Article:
The Law Magazine and Law Review: Or, Quarterly Journal of Jurisprudence, Volum 32

Butterworths, 1871

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Side 14 - Years ; and if any Person shall wilfully and maliciously set fire to any Goods or Chattels being in any Building, the setting fire to which is made Felony by this or any other Act of Parliament, every such Offender shall be guilty of Felony...
Side 102 - Second. That place shall be considered and held to be the residence of a person in •which his habitation is fixed, without any present intention of removing therefrom, and to which, whenever he is absent, he has the intention of returning.
Side 16 - whosoever shall unlawfully and maliciously set fire to any matter or thing, being in, against, or under any building, under such circumstances that^ if the building were thereby set fire to, the offence would amount to felony, shall be guilty of felony.
Side 137 - I think it the duty of this court to adapt its practice and course of proceeding to the existing state of society, and not by too strict an adherence to forms and rules, established under different circumstances, to decline to administer justice, and to enforce rights, for which there is no other remedy.
Side 104 - The universal doctrine now recognized by the common law, although formerly much contested, is, that the succession to personal property is governed exclusively by the law of the actual domicil of the intestate at the time of his death.
Side 25 - ... with intent to injure or defraud any person, there is no occasion that any malice or ill-will should subsist against the person whose property is so destroyed. It is a malicious act in contemplation of law, when a man wilfully does...
Side 188 - The Court may forbid any questions or inquiries which it regards as indecent or scandalous, although such questions or inquiries may have some bearing on the questions before the Court unless they relate to facts in issue, or to matters necessary to be known in order to determine whether or not the facts in issue existed.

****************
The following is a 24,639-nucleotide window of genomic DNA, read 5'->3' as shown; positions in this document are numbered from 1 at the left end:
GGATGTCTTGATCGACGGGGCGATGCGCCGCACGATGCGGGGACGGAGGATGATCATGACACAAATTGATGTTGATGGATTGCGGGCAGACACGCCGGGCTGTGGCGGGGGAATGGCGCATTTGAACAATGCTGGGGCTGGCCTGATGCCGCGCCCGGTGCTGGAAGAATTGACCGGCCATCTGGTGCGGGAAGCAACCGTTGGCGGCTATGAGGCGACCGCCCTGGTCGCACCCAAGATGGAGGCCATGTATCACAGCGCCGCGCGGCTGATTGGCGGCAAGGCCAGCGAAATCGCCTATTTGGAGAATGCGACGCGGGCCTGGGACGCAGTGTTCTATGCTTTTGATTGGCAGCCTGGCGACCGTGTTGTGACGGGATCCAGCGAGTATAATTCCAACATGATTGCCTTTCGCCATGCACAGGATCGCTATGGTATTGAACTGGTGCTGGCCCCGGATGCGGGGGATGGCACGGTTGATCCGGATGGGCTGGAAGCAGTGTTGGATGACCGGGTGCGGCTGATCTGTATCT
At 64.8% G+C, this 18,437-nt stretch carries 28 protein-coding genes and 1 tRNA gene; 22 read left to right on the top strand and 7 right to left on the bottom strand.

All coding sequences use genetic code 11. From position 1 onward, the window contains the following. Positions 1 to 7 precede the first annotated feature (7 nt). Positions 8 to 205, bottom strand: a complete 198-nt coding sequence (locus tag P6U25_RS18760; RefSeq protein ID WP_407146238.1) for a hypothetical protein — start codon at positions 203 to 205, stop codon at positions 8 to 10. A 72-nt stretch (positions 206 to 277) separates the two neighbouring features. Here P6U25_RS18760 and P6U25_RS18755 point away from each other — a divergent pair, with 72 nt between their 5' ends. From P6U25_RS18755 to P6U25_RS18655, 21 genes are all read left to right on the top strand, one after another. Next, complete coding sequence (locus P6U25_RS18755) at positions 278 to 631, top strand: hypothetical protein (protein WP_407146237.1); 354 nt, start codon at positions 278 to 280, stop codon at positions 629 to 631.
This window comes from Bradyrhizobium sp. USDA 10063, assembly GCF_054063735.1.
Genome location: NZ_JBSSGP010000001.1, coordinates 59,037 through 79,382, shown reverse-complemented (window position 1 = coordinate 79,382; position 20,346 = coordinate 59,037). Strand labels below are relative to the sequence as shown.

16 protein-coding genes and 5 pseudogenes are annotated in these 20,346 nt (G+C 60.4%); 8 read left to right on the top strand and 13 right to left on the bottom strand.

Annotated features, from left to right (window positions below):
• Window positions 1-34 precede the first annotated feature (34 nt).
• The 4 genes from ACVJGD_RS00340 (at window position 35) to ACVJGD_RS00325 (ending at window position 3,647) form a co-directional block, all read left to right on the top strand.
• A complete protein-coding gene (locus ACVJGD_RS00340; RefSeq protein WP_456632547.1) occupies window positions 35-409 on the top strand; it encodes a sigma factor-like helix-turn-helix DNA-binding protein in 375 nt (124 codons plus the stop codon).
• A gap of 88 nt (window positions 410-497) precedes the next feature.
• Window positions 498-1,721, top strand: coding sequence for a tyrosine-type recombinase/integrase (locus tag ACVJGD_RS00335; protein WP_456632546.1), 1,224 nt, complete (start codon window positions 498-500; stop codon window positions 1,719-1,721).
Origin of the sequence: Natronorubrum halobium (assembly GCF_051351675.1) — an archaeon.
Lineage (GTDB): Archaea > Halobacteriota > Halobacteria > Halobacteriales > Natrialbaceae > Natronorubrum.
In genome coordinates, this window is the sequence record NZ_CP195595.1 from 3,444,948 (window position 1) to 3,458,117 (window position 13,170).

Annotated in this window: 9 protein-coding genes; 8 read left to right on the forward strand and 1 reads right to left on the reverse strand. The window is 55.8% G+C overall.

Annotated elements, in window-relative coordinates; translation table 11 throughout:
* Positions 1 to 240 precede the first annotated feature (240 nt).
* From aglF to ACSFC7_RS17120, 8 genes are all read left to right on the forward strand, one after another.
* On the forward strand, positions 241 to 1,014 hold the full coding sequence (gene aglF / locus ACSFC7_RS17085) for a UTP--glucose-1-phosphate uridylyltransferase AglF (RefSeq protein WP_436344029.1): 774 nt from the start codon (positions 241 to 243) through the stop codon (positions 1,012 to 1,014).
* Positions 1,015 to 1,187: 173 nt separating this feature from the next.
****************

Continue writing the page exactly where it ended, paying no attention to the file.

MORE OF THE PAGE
Side 188 - The Judge may, in order to discover or to obtain proper proof of relevant facts, ask any question he pleases, in any form, at any time, of any witness, or of the parties, about any fact relevant or irrelevant ; and may order the production of any document or thing : and neither the parties nor their agents shall be entitled to make any objection to any such question...
Side 102 - But this is not an accurate statement. It would be more correct to say that that place is properly the domicil of a person in which his habitation is fixed, without any present intention of removing therefrom.
Side 24 - But if A. have a malicious intent to burn the house of B., and in setting fire to it burns the house of B. and C. or the house of B. escapes by some accident, and the fire takes in the house of C.

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